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10 Eerie Abandoned Cities You Can Visit


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Pripyat, Ukraine
One of the most-photographed structures in Pripyat, Ukraine is the amusement park that was scheduled to open a few days after the Chernobyl disaster and never did. Pyotr Sivkov\TASS via Getty Images
One of the most-photographed structures in Pripyat, Ukraine is the amusement park that was scheduled to open a few days after the Chernobyl disaster and never did. Pyotr Sivkov\TASS via Getty Images

Pripyat was the site of the world's worst nuclear power disaster at the Chernobyl Nuclear Power Plant. And strangely, it has also become a tourist attraction, complete with hotels and guided tour companies.

So how did this happen? When Reactor No. 4 exploded in April 1986, the 50,000 Pripyat residents were forced to leave. Clouds of radioactive particles flooded the air during a routine shutdown of the plant, making the city unsafe to live. Today it's still contaminated, although the curious may now visit some of the sites where the radioactivity has fallen to safe levels [source: Skyscanner].

One tour operator runs several trips of the Chernobyl Exclusion Zone, including a 12-hour tour with stops at an abandoned hospital, school and secret military radar station. One of the most popular sites is the city's amusement park, which was scheduled to open on May 1, 1986. Visitors love to snap photos of the park's enormous rusted Ferris wheel, adorned by bright-yellow canopied cars. The tourists are also taken with the old Communist propaganda posters and artifacts, which harken back to the vanished days of the U.S.S.R. [sources: Isalska, Chernobyl Wel].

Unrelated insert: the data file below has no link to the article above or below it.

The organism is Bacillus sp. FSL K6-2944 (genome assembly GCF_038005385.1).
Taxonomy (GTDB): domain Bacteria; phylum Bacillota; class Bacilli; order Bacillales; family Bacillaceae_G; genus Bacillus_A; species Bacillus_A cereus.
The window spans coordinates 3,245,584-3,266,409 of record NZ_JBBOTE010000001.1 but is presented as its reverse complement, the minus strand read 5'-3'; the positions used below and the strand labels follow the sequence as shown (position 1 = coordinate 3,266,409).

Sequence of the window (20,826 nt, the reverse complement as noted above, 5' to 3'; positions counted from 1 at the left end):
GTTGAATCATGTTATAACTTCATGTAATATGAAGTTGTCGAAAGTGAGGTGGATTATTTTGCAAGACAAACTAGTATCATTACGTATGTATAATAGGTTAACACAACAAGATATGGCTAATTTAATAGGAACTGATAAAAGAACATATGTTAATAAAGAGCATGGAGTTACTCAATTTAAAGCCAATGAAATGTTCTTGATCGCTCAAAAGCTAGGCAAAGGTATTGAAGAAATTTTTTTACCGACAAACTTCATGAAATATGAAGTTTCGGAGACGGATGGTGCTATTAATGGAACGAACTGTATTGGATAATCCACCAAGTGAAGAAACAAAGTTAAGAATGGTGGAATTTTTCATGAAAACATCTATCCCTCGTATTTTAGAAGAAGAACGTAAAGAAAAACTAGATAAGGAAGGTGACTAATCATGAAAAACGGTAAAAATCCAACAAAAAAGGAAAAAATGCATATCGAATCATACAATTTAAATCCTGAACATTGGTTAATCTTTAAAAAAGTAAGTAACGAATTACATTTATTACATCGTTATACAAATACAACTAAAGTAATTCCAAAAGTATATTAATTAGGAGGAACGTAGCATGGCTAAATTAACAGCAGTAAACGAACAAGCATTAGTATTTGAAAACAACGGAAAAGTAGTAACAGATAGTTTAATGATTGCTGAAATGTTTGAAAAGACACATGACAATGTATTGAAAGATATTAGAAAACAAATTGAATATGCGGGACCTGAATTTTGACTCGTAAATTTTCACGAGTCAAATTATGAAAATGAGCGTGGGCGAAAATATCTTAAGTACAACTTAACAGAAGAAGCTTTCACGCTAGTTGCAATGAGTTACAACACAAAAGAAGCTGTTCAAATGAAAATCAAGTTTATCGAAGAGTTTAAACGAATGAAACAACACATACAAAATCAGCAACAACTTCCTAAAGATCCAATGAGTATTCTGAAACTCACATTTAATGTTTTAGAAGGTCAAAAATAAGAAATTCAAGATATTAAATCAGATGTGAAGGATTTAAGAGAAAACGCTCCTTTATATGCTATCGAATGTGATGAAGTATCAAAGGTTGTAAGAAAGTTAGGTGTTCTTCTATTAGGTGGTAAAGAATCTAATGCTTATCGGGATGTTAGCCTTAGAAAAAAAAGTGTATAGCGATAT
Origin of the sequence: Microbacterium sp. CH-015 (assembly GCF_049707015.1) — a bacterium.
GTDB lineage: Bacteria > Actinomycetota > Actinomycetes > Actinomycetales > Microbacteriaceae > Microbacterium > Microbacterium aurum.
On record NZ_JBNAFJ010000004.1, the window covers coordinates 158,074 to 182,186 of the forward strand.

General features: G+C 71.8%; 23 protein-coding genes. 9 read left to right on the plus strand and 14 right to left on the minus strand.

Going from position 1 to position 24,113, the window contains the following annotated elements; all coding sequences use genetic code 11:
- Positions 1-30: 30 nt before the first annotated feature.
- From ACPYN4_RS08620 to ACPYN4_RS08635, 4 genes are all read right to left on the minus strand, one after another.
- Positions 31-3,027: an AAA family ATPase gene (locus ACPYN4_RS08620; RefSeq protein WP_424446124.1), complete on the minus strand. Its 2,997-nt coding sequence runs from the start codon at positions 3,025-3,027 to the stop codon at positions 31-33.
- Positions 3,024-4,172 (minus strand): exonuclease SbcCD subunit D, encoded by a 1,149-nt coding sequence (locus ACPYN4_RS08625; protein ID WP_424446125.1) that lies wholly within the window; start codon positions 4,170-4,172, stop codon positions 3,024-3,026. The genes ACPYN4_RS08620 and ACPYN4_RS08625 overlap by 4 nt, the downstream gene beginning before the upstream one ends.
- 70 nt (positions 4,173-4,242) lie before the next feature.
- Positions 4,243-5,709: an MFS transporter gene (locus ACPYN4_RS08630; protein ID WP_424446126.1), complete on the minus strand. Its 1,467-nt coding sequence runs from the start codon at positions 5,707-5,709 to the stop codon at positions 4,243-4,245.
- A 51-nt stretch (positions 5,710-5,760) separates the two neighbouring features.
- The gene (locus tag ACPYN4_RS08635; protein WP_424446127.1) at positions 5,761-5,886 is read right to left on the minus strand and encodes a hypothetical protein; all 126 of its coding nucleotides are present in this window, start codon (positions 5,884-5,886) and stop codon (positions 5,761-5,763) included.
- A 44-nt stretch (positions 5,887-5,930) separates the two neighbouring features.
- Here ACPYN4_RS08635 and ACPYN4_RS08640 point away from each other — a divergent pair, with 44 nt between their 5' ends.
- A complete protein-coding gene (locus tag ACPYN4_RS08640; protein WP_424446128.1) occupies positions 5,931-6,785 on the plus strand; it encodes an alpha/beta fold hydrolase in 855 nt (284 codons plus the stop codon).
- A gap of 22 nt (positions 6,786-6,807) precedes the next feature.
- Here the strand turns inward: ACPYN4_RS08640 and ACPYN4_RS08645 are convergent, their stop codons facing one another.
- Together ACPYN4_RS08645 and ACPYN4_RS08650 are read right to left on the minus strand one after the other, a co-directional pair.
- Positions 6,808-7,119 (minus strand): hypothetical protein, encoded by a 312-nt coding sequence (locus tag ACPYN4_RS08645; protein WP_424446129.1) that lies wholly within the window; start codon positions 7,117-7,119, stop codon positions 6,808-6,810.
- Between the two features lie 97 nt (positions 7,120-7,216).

Before you go, remember that the area is still dangerous, and so plenty of rules govern a visit. Tourists must sign a disclaimer promising not to touch anything or sit on the ground. Before they leave, they get a body scan. If it blares a warning, the person will be "swept" of any radioactive dust before being permitted to leave [source: Isalska].

Although no one is allowed to live in the Exclusion Zone, about 200 people have remained. Some of these folks and others attend services at Pripyat's striking turquoise-and-white St. Elijah Church [source: Isalska].


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